Happy 20th Anniversary to Belle and Sebastian’s debut album Tigermilk, originally released June 6, 1996.
Confession. I was a few years and three albums late to the game in discovering the unassuming beauty and unequivocal brilliance of Belle and Sebastian’s music.
For my eventual epiphany, I owe a huge debt of gratitude to a charismatic, gregarious gentleman named Tony Kiewel, currently head of A&R at Seattle-based Sub Pop, the revered indie record label arguably best known for releasing Nirvana's 1989 debut album Bleach. Time to rewind the clock nearly eighteen years, back to the summer and fall of 1998. As I embarked upon my final year at UCLA, I had the good fortune of interning for the radio promotion department at Geffen Records in Hollywood (coincidentally, Nirvana's first major record label), and the office was always inundated with promotional CDs of each and every stripe, from each and every label. Tony—the head of Geffen’s college radio promotion at the time—handed me a promo copy of The Boy with The Arab Strap, Belle and Sebastian’s acclaimed third album released in the states via Matador Records in September of 1998, and demanded that I give it a proper listen.
I did, was enthralled right away, and instantly regretted that I hadn’t learned of this endearingly excellent Scottish band a few years earlier. Never too late, I suppose. I can honestly say that I owe a helluva lot to Tony for broadening my musical palette, as in addition to Belle and Sebastian, he introduced my ears to a vast number of stellar indie bands including Low, the Pernice Brothers, and Helium, among many others. And it wasn’t that he simply recommended these bands nonchalantly. No, Tony’s unbridled enthusiasm and genuine love of music compelled me to listen, for fear of missing out on something truly revelatory.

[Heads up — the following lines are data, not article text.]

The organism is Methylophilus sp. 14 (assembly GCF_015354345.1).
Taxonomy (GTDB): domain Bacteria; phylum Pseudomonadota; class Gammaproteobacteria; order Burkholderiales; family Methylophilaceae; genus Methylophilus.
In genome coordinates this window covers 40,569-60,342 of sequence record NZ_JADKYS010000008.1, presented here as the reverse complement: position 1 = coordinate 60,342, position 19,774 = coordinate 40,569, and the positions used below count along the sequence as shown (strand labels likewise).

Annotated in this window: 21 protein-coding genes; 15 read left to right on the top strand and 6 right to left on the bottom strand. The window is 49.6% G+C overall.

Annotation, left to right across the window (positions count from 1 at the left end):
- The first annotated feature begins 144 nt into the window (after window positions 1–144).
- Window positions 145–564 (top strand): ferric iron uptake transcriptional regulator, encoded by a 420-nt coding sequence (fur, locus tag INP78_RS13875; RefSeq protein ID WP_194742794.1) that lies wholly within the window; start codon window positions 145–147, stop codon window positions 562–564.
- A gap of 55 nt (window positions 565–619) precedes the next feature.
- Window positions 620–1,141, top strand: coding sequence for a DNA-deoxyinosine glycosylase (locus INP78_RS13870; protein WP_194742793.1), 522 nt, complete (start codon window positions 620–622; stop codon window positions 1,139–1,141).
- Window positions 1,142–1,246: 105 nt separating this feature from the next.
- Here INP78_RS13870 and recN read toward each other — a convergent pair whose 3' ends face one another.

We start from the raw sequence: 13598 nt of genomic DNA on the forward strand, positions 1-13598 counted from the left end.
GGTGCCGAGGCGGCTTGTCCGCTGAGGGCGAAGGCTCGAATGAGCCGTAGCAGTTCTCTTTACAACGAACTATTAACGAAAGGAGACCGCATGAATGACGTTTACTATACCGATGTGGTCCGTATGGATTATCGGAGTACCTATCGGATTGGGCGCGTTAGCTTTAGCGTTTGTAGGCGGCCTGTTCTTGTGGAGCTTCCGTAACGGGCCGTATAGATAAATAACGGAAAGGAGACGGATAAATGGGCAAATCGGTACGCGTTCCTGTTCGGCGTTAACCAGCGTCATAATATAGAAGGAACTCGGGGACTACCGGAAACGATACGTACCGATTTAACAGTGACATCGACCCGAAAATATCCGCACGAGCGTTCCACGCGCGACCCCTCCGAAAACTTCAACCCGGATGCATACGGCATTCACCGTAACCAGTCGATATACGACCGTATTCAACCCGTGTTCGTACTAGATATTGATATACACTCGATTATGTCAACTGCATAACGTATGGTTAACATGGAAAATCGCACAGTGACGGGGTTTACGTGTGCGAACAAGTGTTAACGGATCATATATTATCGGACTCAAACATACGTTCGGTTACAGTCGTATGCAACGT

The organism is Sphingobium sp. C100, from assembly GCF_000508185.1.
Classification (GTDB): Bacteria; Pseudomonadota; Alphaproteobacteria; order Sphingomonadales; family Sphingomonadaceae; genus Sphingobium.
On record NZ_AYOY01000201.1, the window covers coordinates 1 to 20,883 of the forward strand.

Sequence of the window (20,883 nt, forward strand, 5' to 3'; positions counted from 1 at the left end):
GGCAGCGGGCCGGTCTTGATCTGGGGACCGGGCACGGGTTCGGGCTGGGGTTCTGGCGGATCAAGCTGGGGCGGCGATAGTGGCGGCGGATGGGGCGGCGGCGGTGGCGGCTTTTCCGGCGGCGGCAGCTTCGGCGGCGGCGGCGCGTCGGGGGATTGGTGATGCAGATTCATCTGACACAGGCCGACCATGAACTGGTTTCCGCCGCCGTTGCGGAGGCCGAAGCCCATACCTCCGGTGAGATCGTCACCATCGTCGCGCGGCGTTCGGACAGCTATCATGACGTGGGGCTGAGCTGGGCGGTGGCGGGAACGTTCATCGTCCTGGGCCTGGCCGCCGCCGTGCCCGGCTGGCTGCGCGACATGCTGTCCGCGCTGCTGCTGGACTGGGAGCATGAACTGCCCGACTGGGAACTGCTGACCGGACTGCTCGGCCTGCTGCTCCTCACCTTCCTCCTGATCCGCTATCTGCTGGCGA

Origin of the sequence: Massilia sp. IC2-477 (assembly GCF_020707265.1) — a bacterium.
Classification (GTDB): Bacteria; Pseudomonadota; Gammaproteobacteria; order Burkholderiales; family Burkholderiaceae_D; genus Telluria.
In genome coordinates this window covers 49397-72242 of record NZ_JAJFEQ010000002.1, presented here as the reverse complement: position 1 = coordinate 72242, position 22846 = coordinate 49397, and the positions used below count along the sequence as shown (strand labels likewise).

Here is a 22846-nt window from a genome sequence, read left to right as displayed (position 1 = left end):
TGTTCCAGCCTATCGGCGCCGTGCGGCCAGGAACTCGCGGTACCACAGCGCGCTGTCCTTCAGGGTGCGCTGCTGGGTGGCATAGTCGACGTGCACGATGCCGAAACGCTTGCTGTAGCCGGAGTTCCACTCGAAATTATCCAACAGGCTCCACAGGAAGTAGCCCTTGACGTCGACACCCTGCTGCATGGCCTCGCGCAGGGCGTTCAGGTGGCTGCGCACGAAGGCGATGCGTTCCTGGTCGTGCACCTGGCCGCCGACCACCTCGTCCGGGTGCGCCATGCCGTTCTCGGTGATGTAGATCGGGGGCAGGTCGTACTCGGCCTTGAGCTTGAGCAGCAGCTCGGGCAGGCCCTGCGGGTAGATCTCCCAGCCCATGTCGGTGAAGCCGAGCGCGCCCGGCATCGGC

Students in the same dubiously structured musical training course in the mid 1990s, Stuart Murdoch and Stuart Davis were introduced to each other by a mutual friend, and soon thereafter began making and performing music together. Lifting the band’s name from a 1965 French children’s novel and adapted television series, Murdoch (vocals, guitar) and Davis (bass) officially formed Belle and Sebastian in Glasgow in early 1996. As the pair sought to execute their musical vision and refine the song demos they had begun crafting, they expanded the band into an ensemble by recruiting other kindred musical spirits including Isobel Campbell (cello), Richard Colburn (drums), Mick Cooke (trumpet), Chris Geddes (keyboards, piano), Stevie Jackson (guitar), and Joe Togher (violin).
With support from Stow College professor Alan Rankine, who also co-founded the Scottish band The Associates, Belle and Sebastian’s demos were fortuitously shared with Electric Honey, the student and professor-run label managed by way of the music business course at Stow College (later renamed Glasgow Kelvin College). Though Electric Honey traditionally produces and releases one single per year from an aspiring artist, Murdoch, David and crew’s collection of songs were strong enough for the label to make an exception to the rule in favor of shepherding the full album. Recorded in a whirlwind five days, the output became the band’s debut LP, Tigermilk.